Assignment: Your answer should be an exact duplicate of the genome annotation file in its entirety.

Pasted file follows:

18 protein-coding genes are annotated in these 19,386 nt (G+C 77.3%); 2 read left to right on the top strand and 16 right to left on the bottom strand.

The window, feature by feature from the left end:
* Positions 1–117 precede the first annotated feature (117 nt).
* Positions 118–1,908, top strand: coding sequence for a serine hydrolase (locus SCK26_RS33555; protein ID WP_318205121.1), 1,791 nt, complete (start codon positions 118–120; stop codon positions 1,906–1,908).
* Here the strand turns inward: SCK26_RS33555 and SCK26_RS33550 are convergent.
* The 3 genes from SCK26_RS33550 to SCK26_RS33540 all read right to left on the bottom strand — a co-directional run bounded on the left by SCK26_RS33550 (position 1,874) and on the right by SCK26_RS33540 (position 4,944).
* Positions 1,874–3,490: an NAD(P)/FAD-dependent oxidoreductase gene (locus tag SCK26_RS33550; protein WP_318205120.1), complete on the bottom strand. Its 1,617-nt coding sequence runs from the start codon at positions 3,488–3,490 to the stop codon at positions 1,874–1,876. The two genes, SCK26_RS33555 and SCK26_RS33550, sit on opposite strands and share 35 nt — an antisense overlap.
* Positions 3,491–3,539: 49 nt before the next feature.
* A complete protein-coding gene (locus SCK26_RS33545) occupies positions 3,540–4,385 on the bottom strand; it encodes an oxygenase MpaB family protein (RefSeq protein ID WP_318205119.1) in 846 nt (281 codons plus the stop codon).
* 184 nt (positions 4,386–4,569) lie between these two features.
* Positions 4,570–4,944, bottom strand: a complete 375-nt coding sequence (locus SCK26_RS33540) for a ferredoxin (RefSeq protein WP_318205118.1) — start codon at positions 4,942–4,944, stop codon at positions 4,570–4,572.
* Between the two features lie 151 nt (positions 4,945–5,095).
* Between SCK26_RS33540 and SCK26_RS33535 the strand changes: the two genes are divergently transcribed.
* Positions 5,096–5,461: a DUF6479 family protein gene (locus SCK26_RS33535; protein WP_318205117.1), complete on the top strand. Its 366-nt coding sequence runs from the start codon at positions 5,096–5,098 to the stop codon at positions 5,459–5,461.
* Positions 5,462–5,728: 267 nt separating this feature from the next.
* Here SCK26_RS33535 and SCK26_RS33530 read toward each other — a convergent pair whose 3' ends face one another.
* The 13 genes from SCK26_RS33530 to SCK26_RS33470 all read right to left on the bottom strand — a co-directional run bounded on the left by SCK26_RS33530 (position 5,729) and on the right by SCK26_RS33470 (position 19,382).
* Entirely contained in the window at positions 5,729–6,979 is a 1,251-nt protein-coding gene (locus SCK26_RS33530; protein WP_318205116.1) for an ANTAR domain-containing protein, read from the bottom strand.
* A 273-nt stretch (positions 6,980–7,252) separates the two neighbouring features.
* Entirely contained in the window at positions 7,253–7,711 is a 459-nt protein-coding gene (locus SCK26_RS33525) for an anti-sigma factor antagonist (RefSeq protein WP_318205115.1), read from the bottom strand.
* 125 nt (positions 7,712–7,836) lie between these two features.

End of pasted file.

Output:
18 protein-coding genes are annotated in these 19,386 nt (G+C 77.3%); 2 read left to right on the top strand and 16 right to left on the bottom strand.

The window, feature by feature from the left end:
* Positions 1–117 precede the first annotated feature (117 nt).
* Positions 118–1,908, top strand: coding sequence for a serine hydrolase (locus SCK26_RS33555; protein ID WP_318205121.1), 1,791 nt, complete (start codon positions 118–120; stop codon positions 1,906–1,908).
* Here the strand turns inward: SCK26_RS33555 and SCK26_RS33550 are convergent.
* The 3 genes from SCK26_RS33550 to SCK26_RS33540 all read right to left on the bottom strand — a co-directional run bounded on the left by SCK26_RS33550 (position 1,874) and on the right by SCK26_RS33540 (position 4,944).
* Positions 1,874–3,490: an NAD(P)/FAD-dependent oxidoreductase gene (locus tag SCK26_RS33550; protein WP_318205120.1), complete on the bottom strand. Its 1,617-nt coding sequence runs from the start codon at positions 3,488–3,490 to the stop codon at positions 1,874–1,876. The two genes, SCK26_RS33555 and SCK26_RS33550, sit on opposite strands and share 35 nt — an antisense overlap.
* Positions 3,491–3,539: 49 nt before the next feature.
* A complete protein-coding gene (locus SCK26_RS33545) occupies positions 3,540–4,385 on the bottom strand; it encodes an oxygenase MpaB family protein (RefSeq protein ID WP_318205119.1) in 846 nt (281 codons plus the stop codon).
* 184 nt (positions 4,386–4,569) lie between these two features.
* Positions 4,570–4,944, bottom strand: a complete 375-nt coding sequence (locus SCK26_RS33540) for a ferredoxin (RefSeq protein WP_318205118.1) — start codon at positions 4,942–4,944, stop codon at positions 4,570–4,572.
* Between the two features lie 151 nt (positions 4,945–5,095).
* Between SCK26_RS33540 and SCK26_RS33535 the strand changes: the two genes are divergently transcribed.
* Positions 5,096–5,461: a DUF6479 family protein gene (locus SCK26_RS33535; protein WP_318205117.1), complete on the top strand. Its 366-nt coding sequence runs from the start codon at positions 5,096–5,098 to the stop codon at positions 5,459–5,461.
* Positions 5,462–5,728: 267 nt separating this feature from the next.
* Here SCK26_RS33535 and SCK26_RS33530 read toward each other — a convergent pair whose 3' ends face one another.
* The 13 genes from SCK26_RS33530 to SCK26_RS33470 all read right to left on the bottom strand — a co-directional run bounded on the left by SCK26_RS33530 (position 5,729) and on the right by SCK26_RS33470 (position 19,382).
* Entirely contained in the window at positions 5,729–6,979 is a 1,251-nt protein-coding gene (locus SCK26_RS33530; protein WP_318205116.1) for an ANTAR domain-containing protein, read from the bottom strand.
* A 273-nt stretch (positions 6,980–7,252) separates the two neighbouring features.
* Entirely contained in the window at positions 7,253–7,711 is a 459-nt protein-coding gene (locus SCK26_RS33525) for an anti-sigma factor antagonist (RefSeq protein WP_318205115.1), read from the bottom strand.
* 125 nt (positions 7,712–7,836) lie between these two features.